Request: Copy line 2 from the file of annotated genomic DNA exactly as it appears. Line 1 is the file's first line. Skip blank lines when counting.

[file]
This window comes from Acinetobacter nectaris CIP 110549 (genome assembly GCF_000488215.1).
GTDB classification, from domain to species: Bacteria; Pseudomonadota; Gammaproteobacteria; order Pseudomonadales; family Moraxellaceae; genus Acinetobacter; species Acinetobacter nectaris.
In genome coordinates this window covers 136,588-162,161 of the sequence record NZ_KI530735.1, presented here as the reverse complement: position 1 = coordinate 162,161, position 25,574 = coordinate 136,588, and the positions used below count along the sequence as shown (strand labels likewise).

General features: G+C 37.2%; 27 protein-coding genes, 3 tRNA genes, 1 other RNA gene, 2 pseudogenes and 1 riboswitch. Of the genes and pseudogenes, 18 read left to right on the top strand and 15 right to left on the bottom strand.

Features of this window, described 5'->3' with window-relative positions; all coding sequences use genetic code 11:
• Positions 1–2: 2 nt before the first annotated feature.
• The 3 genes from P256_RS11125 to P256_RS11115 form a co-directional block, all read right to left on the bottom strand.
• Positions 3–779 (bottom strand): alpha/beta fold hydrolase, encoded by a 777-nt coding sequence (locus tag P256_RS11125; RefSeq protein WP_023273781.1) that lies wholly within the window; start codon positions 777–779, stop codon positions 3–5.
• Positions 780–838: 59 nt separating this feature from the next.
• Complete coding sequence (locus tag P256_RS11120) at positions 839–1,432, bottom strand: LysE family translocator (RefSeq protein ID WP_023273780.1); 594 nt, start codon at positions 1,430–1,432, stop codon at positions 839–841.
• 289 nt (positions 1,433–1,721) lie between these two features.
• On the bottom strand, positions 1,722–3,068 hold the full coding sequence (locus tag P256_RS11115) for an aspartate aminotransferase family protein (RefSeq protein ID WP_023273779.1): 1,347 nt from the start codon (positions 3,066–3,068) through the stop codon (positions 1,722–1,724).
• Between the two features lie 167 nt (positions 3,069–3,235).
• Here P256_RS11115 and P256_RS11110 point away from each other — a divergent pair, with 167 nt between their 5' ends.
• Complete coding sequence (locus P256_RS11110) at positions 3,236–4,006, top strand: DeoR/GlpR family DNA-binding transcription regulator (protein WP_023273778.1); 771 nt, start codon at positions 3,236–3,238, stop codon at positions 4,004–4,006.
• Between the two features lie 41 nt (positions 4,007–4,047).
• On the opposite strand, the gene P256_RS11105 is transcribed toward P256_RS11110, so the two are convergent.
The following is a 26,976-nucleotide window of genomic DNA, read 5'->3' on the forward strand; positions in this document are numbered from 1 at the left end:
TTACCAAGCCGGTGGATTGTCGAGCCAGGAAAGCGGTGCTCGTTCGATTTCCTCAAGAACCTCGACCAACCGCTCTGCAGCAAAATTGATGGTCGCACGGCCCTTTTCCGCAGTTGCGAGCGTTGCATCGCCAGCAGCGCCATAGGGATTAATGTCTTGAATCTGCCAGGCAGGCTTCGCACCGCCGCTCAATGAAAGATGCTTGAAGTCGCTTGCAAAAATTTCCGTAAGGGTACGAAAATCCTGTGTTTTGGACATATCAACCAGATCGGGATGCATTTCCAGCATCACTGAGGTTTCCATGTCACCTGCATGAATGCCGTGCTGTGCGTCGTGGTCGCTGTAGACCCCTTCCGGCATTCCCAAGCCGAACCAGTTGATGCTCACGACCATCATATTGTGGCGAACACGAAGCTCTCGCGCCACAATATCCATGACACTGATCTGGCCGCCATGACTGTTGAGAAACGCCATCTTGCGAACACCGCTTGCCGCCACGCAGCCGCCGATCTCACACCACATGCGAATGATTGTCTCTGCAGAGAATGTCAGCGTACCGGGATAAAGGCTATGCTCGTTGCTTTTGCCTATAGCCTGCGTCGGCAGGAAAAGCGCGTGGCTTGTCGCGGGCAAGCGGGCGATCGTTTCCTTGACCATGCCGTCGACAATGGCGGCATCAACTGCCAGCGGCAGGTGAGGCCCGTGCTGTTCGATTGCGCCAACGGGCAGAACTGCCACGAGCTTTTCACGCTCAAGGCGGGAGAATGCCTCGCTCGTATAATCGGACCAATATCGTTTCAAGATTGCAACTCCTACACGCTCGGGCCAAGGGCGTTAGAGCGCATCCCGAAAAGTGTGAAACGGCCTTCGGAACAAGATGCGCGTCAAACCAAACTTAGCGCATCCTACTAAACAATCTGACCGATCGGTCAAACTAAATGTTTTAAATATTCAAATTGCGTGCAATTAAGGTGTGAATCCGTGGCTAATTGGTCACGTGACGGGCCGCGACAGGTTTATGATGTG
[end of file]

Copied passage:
GTDB classification, from domain to species: Bacteria; Pseudomonadota; Gammaproteobacteria; order Pseudomonadales; family Moraxellaceae; genus Acinetobacter; species Acinetobacter nectaris.